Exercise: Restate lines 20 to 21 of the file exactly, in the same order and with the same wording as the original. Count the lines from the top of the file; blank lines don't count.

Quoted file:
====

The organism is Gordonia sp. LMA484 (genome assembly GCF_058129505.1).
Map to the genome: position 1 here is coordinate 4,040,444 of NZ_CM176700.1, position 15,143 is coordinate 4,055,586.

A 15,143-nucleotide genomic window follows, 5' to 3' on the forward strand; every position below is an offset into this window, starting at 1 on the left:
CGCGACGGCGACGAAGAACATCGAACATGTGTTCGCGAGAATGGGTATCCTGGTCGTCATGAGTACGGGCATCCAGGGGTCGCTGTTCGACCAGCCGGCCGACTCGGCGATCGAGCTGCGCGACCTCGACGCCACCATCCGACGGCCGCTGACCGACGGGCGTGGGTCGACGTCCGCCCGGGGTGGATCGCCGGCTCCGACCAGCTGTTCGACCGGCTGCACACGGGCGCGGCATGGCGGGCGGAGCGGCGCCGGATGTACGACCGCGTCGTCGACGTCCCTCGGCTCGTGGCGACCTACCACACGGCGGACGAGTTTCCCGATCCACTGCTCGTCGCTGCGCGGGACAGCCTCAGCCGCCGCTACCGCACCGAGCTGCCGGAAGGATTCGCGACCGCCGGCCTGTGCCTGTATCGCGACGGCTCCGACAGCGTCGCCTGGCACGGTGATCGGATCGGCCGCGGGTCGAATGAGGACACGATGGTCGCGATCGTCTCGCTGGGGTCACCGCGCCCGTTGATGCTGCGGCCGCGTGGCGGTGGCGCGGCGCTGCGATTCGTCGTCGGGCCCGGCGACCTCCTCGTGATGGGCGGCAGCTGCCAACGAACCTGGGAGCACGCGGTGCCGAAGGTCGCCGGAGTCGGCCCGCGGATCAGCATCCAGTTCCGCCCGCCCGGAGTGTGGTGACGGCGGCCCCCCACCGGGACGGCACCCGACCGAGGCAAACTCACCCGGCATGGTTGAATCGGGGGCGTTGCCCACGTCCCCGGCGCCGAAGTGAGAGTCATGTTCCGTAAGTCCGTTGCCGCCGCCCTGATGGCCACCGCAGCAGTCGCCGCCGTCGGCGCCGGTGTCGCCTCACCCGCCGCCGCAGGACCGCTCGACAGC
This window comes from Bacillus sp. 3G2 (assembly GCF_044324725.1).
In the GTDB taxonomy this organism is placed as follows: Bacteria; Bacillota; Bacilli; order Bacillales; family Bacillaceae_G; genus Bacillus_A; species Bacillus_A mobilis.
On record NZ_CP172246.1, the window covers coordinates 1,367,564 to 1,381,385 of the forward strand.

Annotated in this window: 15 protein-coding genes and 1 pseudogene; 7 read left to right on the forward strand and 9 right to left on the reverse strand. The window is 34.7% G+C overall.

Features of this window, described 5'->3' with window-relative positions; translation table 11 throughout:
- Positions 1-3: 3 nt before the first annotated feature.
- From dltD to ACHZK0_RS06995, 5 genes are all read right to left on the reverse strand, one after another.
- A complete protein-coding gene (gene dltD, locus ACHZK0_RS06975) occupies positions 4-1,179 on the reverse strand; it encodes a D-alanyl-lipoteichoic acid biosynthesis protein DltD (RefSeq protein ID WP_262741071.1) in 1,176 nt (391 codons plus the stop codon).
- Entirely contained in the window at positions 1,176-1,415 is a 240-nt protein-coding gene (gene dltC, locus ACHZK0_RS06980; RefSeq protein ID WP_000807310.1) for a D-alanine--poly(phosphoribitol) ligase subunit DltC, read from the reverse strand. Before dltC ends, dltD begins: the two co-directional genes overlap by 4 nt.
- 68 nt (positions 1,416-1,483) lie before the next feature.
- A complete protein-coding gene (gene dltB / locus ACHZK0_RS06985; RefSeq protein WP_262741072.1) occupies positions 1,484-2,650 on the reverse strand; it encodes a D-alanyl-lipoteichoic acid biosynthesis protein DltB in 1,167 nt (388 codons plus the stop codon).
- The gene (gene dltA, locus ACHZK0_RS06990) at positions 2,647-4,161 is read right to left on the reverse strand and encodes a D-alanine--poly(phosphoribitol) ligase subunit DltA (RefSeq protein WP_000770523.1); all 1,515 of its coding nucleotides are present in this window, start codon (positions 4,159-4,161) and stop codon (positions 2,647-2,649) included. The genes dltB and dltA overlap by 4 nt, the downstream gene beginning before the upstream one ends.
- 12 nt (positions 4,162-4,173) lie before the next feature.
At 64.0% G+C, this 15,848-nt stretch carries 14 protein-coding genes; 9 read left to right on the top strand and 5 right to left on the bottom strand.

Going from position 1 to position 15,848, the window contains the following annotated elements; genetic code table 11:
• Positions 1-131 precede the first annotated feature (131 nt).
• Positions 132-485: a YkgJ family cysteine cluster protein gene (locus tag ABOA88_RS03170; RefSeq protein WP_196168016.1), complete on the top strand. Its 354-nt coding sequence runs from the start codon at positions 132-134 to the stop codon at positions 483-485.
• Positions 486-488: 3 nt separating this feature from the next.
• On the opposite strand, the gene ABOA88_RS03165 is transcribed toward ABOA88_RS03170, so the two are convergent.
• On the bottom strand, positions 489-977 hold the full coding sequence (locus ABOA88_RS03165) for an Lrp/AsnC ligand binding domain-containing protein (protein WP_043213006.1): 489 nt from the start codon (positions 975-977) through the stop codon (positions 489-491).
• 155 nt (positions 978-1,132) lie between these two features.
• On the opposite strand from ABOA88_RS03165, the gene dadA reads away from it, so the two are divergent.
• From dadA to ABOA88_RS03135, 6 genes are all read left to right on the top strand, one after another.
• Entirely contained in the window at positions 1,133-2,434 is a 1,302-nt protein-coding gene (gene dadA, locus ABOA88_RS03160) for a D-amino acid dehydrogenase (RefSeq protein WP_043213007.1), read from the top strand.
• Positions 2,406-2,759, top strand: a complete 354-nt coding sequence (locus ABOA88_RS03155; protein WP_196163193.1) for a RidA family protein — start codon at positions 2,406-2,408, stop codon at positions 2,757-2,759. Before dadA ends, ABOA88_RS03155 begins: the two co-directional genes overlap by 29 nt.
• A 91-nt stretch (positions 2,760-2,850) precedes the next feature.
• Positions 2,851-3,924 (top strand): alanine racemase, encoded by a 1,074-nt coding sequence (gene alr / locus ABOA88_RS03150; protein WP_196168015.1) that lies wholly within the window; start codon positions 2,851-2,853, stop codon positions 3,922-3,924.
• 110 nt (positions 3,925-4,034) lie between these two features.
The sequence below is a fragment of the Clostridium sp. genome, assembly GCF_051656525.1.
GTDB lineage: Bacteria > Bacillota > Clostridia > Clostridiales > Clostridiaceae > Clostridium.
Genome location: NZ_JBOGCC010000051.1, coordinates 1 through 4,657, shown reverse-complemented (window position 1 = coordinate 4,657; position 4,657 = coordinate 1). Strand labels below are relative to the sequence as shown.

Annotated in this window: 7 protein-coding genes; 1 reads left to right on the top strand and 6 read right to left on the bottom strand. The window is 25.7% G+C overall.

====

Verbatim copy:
• Positions 1-131 precede the first annotated feature (131 nt).
• Positions 132-485: a YkgJ family cysteine cluster protein gene (locus tag ABOA88_RS03170; RefSeq protein WP_196168016.1), complete on the top strand. Its 354-nt coding sequence runs from the start codon at positions 132-134 to the stop codon at positions 483-485.